“Addressing the issue of lead in our community is one that my administration has made a top priority,” said Onondaga County Executive Ryan McMahon. “Whether it be our local executive order that withholds rent payments to landlords knowingly exposing their tenants to lead or investing millions of dollars in lead remediation just in 2022, Onondaga County is fully committed to solving the lead issue plaguing our community.”

Recent Nationwide Lead Paint Enforcements

At the beginning of the year, the U.S. Environmental Protection Agency announced plans to proceed with the withdrawal of previously published answers to two Frequently Asked Questions concerning property management companies and their compliance responsibility under the Toxic Substances Control Act and the Lead Renovation Repair and Painting Rule.

Slated to occur on March 21, the withdrawal of these FAQs affirms the EPA’s decision to hold PMCs and the contractors they hire responsible for TSCA and RRP rule compliance, should the circumstances indicate that both entities performed or offered to perform renovations for compensation in target pre-1978 housing or child-occupied facilities.

These types of projects are required to have certifications obtained from the EPA to ensure that renovations are performed by certified firms and employees trained to use lead-safe work practices.

More recently, in June, U.S. Department of Housing and Urban Development (HUD) Secretary Marcia L. Fudge announced that the Department had made $520 million in funding available to better protect low-income households from lead-based paint and other home health and safety hazards.

According to the Department’s press release, the funding will be made available to state and local government agencies. It is reported to be the largest lead and healthy homes funding ever made available by HUD to jurisdictions to improve the health and safety of housing in communities around the country.

Fudge made the funding announcement while visiting Pittsburgh’s Community Empowerment Association. She was joined by Vice President Kamala Harris, U.S. Environmental Protection Agency (EPA) Administrator Michael Regan, impacted community members and elected officials.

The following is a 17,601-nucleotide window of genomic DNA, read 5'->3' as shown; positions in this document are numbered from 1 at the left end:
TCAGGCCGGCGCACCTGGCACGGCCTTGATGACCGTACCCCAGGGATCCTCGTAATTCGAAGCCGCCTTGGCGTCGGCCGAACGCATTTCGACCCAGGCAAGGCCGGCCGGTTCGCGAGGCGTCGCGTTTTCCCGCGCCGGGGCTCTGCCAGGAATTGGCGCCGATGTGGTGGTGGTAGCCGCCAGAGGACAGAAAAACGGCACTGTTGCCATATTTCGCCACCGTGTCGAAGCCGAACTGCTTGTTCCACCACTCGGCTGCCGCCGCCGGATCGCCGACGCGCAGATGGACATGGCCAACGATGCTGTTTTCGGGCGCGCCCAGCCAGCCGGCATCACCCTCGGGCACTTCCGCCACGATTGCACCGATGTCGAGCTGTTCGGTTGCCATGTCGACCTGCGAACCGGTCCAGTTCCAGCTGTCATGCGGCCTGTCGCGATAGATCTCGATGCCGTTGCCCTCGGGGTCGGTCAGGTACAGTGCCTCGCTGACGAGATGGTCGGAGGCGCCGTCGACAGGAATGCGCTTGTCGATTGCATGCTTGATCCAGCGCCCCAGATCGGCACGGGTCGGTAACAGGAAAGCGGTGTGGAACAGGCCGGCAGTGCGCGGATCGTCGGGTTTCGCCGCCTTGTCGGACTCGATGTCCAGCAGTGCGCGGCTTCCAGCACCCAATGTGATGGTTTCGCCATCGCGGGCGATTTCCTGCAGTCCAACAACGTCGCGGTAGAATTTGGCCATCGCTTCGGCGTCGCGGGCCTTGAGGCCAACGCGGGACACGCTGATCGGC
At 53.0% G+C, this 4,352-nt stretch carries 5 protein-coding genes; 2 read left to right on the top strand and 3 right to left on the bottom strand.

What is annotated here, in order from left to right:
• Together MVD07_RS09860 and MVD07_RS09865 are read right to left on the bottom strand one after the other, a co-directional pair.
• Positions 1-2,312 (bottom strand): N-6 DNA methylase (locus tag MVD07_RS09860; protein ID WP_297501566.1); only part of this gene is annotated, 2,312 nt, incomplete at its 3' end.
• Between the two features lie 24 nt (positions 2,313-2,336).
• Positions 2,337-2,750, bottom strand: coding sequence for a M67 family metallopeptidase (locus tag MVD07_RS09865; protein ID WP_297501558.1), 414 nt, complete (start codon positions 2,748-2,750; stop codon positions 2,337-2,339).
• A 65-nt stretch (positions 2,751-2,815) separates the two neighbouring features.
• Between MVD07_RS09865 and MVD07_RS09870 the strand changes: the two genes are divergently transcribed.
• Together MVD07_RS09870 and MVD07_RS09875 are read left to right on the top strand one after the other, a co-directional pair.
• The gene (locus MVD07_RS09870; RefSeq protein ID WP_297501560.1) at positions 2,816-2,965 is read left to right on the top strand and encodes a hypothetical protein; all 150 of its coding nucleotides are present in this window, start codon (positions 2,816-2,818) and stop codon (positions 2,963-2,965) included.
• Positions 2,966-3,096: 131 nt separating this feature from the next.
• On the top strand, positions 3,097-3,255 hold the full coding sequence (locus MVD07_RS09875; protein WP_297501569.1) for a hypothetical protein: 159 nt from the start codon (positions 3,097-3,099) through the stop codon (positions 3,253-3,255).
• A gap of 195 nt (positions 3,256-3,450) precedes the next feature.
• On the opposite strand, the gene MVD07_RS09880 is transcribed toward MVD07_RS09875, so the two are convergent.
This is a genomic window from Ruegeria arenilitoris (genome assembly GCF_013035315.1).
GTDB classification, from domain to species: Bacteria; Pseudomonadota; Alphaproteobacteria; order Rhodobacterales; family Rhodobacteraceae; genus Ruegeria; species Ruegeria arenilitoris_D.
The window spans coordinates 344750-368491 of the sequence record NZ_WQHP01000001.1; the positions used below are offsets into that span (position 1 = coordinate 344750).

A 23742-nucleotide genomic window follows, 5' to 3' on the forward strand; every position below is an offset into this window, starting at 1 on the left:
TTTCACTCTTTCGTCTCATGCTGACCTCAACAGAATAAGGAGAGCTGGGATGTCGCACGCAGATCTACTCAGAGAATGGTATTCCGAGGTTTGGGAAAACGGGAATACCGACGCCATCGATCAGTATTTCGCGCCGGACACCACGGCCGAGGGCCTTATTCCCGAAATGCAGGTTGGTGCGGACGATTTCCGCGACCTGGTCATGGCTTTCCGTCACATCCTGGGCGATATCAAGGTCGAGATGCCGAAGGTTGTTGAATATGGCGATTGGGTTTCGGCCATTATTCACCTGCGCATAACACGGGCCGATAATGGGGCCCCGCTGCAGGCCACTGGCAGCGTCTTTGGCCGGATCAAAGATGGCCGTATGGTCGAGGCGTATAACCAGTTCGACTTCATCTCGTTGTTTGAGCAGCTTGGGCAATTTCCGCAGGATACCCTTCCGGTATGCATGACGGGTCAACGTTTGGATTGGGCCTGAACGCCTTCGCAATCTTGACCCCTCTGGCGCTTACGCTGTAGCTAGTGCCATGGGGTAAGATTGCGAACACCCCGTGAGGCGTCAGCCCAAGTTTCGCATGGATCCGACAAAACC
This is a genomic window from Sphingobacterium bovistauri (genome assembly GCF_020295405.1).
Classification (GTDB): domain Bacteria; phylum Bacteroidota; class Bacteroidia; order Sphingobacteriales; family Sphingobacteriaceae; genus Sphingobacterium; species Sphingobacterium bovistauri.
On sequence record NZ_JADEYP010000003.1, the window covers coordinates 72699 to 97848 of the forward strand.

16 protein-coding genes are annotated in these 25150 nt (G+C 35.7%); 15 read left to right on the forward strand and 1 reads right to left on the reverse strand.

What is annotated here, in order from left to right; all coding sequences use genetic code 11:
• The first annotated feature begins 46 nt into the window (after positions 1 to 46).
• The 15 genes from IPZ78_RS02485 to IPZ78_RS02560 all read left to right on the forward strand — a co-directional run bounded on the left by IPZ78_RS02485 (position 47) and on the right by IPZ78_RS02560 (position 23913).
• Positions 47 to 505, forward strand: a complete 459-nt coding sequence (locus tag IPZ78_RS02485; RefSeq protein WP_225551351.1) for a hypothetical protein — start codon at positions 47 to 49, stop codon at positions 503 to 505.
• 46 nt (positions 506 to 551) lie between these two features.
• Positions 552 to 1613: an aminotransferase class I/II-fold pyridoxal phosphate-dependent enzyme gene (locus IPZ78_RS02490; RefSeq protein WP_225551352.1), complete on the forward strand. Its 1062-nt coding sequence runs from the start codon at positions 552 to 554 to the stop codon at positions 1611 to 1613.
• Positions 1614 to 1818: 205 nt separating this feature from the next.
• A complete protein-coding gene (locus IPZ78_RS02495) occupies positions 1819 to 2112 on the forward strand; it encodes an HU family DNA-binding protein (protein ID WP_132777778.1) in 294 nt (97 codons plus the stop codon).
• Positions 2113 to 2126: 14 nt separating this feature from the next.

In addition to announcing the funding, the administration officials were also reported to have discussed the Biden-Harris Administration’s historic investments to remove and replace lead pipes and eliminate lead paint hazards.

That same month, the U.S. Department of Labor’s Occupational Safety and Health Administration published an Advance Notice of Proposed Rulemaking to revise its standards for occupational exposure to lead.

According to the news release, recent medical studies on workplace lead exposure revealed that adverse health effects could occur in adults at lower blood lead levels than what was previously recognized in the medical removal levels specified in OSHA’s lead standards.

To reduce the triggers more effectively for medical removal protection and medical surveillance, as well as to prevent harmful health effects in workers exposed to lead, the ANPRM is looking for public input on modifying current OSHA lead standards for general industry and construction.

Specifically, OSHA is requesting that the public comment on the following areas of the lead standards:

  • Blood lead level triggers for medical removal protection;
  • Medical surveillance provisions, including triggers and frequency of blood lead monitoring;
  • Permissible exposure limit; and
  • Ancillary provisions for personal protective equipment, housekeeping, hygiene and training.

In addition, the Administration is planning to collect comments on employers’ current practices to address lead exposure, associated costs and other areas of interest. Online comments are to be in reference to Docket No. OSHA-2018-0004 and are due by Aug. 29 on the federal e-Rulemaking portal.


Tagged categories: Good Technical Practice; hazardous materials; Hazards; Health & Safety; Health and safety; Lawsuits; Lead; Lead; Lead Disclosure Rule; Lead Renovation, Repair and Painting Rule (LRRP); Lead rule; NA; North America; Residential; Safety